It’s no secret that potential 2020 presidential candidate Joe Biden was in and around the U.S. Senate for a long time. But after watching the gerontocracy of the Senate Judiciary Committee operate during the Kavanaugh hearings, it’s a bit sobering to realize exactly how long Biden was in the upper chamber. He was elected two years before Pat Leahy, eight years before Chuck Grassley and 20 years before Dianne Feinstein. He was a senator for 36 years, and then presided over the Senate as vice president for eight more years. When he arrived in Washington the Senate’s presiding officer was Spiro T. Agnew; his freshman class included Jesse Helms and Sam Nunn. The Judiciary Committee at that point was chaired by the ancient Mississippi segregationist Jim Eastland. Ted Kennedy and Strom Thurmond chaired the committee before Biden got the gavel in 1986 at the relatively tender age of 44.
But there’s a bigger problem for Biden in the sudden, intense focus on the Judiciary Committee. The most obvious involves the many parallels between the Clarence Thomas and Brett Kavanaugh hearings. Biden’s role as the ringmaster in the former saga is hard to forget, in part because today’s Republicans keep quoting him (out of context, he and his defenders say) about the limitations of FBI investigations in cases like this, and in part because the struggle of Kavanaugh’s accusers to be heard has brought back memories of his clumsy treatment of Hill, as the Washington Post notes:
After the hearings, as well as years later, Hill and other women’s rights advocates expressed dismay that Biden did not call a panel of expert witnesses to inform the committee of 14 men about the pressure women felt to keep such incidents to themselves for so many years — their fear of reprisals, that men in power wouldn’t care, that women simply had no choice.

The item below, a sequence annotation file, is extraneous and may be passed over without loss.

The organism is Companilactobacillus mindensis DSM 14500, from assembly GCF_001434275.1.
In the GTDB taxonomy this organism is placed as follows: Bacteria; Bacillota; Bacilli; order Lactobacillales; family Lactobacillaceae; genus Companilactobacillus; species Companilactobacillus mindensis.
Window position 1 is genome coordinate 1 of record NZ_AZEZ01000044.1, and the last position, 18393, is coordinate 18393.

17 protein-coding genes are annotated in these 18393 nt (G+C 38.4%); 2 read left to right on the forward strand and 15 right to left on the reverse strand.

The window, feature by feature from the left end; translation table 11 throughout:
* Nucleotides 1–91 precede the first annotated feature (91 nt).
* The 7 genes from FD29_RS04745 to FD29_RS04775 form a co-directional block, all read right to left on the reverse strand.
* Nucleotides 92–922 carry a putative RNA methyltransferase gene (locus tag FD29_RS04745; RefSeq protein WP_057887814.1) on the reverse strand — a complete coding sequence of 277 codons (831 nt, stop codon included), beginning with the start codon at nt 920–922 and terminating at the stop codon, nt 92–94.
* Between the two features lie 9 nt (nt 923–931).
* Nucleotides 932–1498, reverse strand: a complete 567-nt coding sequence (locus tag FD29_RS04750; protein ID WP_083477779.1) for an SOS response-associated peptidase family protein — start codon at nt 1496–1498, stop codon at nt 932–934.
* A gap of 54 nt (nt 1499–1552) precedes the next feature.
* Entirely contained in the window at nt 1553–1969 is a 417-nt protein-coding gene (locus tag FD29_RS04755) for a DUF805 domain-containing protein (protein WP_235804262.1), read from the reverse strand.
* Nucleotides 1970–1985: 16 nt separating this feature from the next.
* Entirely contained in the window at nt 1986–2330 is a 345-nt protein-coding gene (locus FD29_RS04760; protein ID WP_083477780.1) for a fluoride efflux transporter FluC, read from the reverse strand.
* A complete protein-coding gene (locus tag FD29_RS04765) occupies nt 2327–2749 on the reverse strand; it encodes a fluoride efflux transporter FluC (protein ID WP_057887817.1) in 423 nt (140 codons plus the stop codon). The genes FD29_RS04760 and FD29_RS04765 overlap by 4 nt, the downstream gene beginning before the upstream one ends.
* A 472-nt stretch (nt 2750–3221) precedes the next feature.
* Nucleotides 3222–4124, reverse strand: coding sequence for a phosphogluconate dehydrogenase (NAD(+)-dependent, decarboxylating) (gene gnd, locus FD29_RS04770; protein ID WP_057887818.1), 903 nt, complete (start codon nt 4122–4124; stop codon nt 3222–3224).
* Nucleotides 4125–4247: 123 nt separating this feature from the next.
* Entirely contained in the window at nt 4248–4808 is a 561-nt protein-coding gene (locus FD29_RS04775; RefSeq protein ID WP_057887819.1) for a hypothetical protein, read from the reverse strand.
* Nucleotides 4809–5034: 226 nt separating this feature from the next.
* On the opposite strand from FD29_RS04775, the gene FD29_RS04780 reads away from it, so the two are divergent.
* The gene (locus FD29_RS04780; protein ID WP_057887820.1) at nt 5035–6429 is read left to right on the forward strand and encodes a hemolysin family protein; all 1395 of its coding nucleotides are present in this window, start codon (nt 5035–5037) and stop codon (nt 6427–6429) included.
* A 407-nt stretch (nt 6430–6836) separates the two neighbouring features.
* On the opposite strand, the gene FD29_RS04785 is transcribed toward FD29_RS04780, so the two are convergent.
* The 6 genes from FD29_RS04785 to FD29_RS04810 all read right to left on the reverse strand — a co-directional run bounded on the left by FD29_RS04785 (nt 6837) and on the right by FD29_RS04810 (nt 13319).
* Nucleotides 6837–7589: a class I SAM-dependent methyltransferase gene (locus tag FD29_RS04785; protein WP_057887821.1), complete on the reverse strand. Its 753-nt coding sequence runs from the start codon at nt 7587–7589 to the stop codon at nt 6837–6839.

Last December, in an interview with Teen Vogue, Biden expressed regret again for the way lawmakers treated Hill and his role in the hearing.
“I wish I had been able to do more for Anita Hill,” he said. “I owe her an apology.”
But he hasn’t put criticism of his conduct behind him, and it was probably no coincidence that Biden canceled public events in Georgia and South Carolina that would have overlapped with the Kavanaugh and Ford testimony.
Even if memories of Biden’s ambivalent role in the Thomas-Hill hearings fade, other aspects of his Judiciary chairmanship could come back to haunt him. As you may recall, during the 2016 presidential contest Hillary Clinton was criticized by fellow Democrats for her husband’s signature on a 1994 omnibus crime bill that many blame for contributing significantly to the mass incarceration wave that only now is being reconsidered as a national tragedy. The architect and legislative manager for that bill was Joe Biden, and he hasn’t really recanted, as the New York Times observed in 2015:
Despite reservations, Mr. Biden, who has served as the Obama administration’s unofficial liaison to the law enforcement community, has not only stood by the 1994 legislation, but has also frequently taken credit for it. As recently as this spring, in an essay on community policing for a book of bipartisan reform proposals put together by the Brennan Center for Justice, Mr. Biden referred to the legislation as the “1994 Biden Crime Bill.”
Aside from the very specific grievances many progressives have with Biden over both the Clarence Thomas hearings and the crime bill, these associations reinforce the impression that the 75-year-old political warhorse is part of a bygone era where the Democratic Party was ruled by white male centrists who did a lot of triangulating damage to women and minorities. Biden as the steady side-kick to Barack Obama and liberal ambassador to white-working-class voters is undermined by Biden as Chairman of the Senate Judiciary Committee.
So the end of the Kavanaugh confirmation saga couldn’t come too soon for Joe Biden. And he probably wishes he had opted for a Senate career focused on a different committee.